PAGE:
Eternal Summers: Silver

Eternal Summers
(Kanine Records)

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Virginia duo Eternal Summers call themselves “dream punk.” Upon listening to their debut full-length Silver I came to realize what that meant. In a nutshell, it’s punk, but with wispier vocals and less aggression that borders on pop.

Lead-off track “ Disciplinarian” is the perfect example of their sound. Barely two minutes long, its jumpy, propulsive rhythm carries hook-laden melodic vocals with just a hint of melancholy. The same could be said for follow-up “I Know Now,” though songs like “Pogo” help keep the mood lively.

Halfway through the album, the sound leans much more toward dream pop, but that’s not to insinuate any shoegazer tendencies (a common, redundant pitfall these days). The songs are a bit dreamier overall, with softer guitars and heavenly vocals, but the title track is a late album highpoint with its rolling drums and reverberant wordless vocal hook.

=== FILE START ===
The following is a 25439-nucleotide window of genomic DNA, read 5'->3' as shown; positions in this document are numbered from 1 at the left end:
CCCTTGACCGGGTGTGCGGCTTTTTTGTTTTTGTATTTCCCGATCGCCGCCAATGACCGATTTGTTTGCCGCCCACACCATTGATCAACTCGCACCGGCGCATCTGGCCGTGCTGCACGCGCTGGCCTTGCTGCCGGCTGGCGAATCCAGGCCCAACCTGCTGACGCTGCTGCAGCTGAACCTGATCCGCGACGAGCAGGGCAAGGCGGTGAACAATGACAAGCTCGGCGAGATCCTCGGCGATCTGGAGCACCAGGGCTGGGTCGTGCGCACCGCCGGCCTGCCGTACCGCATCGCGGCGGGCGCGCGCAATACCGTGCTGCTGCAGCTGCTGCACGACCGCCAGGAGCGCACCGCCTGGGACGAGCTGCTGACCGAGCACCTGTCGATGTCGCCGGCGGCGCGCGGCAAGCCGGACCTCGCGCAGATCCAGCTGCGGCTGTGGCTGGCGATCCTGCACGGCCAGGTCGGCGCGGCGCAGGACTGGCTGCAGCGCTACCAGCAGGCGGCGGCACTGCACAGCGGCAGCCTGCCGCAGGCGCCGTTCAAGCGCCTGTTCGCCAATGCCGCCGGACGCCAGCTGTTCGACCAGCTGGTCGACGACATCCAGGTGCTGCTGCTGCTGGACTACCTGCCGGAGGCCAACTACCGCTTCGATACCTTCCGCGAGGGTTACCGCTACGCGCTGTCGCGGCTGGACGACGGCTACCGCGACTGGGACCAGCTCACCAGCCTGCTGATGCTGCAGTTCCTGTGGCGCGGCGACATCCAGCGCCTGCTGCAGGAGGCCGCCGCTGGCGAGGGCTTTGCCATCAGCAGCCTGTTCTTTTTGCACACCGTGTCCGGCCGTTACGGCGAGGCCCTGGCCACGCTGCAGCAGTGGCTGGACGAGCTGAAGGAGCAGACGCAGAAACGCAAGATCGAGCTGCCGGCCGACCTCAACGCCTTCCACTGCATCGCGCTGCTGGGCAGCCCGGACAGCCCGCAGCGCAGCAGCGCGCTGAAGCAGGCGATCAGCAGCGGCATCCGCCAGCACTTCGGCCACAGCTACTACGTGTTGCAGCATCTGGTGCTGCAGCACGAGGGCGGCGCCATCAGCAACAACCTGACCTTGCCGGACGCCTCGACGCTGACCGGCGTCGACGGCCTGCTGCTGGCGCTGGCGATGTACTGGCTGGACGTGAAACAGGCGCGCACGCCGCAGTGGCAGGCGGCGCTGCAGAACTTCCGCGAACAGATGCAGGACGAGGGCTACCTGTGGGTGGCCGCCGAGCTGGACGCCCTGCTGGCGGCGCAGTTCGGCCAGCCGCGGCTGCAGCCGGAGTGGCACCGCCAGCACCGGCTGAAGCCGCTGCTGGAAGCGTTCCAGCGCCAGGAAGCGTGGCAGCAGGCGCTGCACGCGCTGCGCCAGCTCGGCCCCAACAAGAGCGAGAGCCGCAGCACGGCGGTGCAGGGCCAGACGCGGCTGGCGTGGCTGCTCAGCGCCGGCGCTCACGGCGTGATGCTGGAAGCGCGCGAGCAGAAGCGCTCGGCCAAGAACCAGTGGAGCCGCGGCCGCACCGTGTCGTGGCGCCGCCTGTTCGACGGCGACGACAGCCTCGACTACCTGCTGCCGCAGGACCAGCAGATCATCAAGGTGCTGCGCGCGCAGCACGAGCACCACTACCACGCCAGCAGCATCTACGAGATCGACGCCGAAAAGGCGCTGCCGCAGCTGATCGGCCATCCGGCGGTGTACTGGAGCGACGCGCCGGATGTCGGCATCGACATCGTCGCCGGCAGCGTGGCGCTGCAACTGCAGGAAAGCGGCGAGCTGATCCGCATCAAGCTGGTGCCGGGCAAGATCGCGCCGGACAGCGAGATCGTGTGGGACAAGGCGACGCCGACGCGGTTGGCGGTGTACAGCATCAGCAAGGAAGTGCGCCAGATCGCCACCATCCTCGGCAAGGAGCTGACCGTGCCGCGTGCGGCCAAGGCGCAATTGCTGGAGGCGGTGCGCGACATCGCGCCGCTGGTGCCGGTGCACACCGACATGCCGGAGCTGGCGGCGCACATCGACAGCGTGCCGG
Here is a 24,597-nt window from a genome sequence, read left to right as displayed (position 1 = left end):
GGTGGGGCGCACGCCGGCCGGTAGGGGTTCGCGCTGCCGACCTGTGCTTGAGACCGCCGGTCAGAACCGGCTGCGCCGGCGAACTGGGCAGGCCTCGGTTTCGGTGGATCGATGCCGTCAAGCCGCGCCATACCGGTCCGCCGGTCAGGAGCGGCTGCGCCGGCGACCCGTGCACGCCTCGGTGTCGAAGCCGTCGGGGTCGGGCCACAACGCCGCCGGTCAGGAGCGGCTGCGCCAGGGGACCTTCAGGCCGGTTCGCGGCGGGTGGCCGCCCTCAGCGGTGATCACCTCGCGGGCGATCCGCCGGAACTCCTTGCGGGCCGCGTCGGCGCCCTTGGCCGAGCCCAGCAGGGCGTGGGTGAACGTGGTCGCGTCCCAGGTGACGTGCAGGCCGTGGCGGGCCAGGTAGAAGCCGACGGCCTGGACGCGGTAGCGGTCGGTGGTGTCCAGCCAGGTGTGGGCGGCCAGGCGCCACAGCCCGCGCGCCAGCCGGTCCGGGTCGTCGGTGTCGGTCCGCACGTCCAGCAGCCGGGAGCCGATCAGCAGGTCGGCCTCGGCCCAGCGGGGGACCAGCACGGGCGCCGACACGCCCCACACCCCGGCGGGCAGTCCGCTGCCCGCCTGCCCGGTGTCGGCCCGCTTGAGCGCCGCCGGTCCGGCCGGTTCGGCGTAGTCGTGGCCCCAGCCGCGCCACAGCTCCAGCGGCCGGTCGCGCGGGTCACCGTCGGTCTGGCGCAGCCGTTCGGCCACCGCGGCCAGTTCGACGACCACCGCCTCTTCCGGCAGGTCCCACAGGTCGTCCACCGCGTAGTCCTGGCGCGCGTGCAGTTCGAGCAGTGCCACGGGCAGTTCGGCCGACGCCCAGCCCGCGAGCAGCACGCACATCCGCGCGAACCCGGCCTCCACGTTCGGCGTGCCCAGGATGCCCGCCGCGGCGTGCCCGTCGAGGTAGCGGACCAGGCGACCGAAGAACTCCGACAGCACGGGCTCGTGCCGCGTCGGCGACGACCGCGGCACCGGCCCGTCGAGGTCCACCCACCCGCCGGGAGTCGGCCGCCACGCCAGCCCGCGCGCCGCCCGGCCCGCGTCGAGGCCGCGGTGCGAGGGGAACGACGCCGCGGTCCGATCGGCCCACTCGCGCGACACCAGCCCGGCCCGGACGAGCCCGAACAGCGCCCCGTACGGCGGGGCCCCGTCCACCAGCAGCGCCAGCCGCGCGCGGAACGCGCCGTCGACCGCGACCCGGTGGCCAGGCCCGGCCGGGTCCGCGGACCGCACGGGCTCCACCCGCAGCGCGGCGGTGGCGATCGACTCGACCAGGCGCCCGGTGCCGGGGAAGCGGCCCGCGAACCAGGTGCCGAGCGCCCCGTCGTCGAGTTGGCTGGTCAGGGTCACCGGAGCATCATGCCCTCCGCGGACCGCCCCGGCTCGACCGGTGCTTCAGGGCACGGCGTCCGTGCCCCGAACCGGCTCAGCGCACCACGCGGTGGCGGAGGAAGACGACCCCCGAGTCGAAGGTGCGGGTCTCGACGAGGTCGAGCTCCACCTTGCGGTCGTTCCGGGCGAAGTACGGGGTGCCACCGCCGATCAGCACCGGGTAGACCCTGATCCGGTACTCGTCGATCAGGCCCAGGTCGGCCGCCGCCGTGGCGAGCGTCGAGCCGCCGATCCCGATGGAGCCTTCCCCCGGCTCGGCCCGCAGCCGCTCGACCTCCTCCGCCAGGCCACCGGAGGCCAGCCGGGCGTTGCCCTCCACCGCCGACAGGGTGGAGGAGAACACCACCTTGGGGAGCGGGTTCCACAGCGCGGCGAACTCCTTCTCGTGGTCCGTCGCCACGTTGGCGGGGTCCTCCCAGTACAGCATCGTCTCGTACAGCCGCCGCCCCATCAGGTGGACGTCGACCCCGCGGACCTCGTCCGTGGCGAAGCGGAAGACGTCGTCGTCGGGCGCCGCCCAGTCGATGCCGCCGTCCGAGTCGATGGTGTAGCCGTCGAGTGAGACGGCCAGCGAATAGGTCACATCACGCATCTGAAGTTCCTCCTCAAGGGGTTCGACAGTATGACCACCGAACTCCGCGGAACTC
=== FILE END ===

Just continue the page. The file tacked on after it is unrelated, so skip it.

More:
Singer/guitarist Nicole Yun and Daniel Cundiff have a good thing going here. It’s all in the spirit of punk, but whether it’s more pop than punk or punk than pop is your call. Either way, they’ve provided us with some damn fine three-minute gems, so who cares about all that other stuff.

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About John Mordecai

John Mordecai is a musician and writer from New Haven, Conn. He was the bassist for Brooklyn-based ERAAS (formerly APSE), and also plays (sometimes) in New England-based Shark and Brooklyn's The Tyler Trudeau Attempt. He also maintains a blog (sometimes) at http://selfsensored.wordpress.com/
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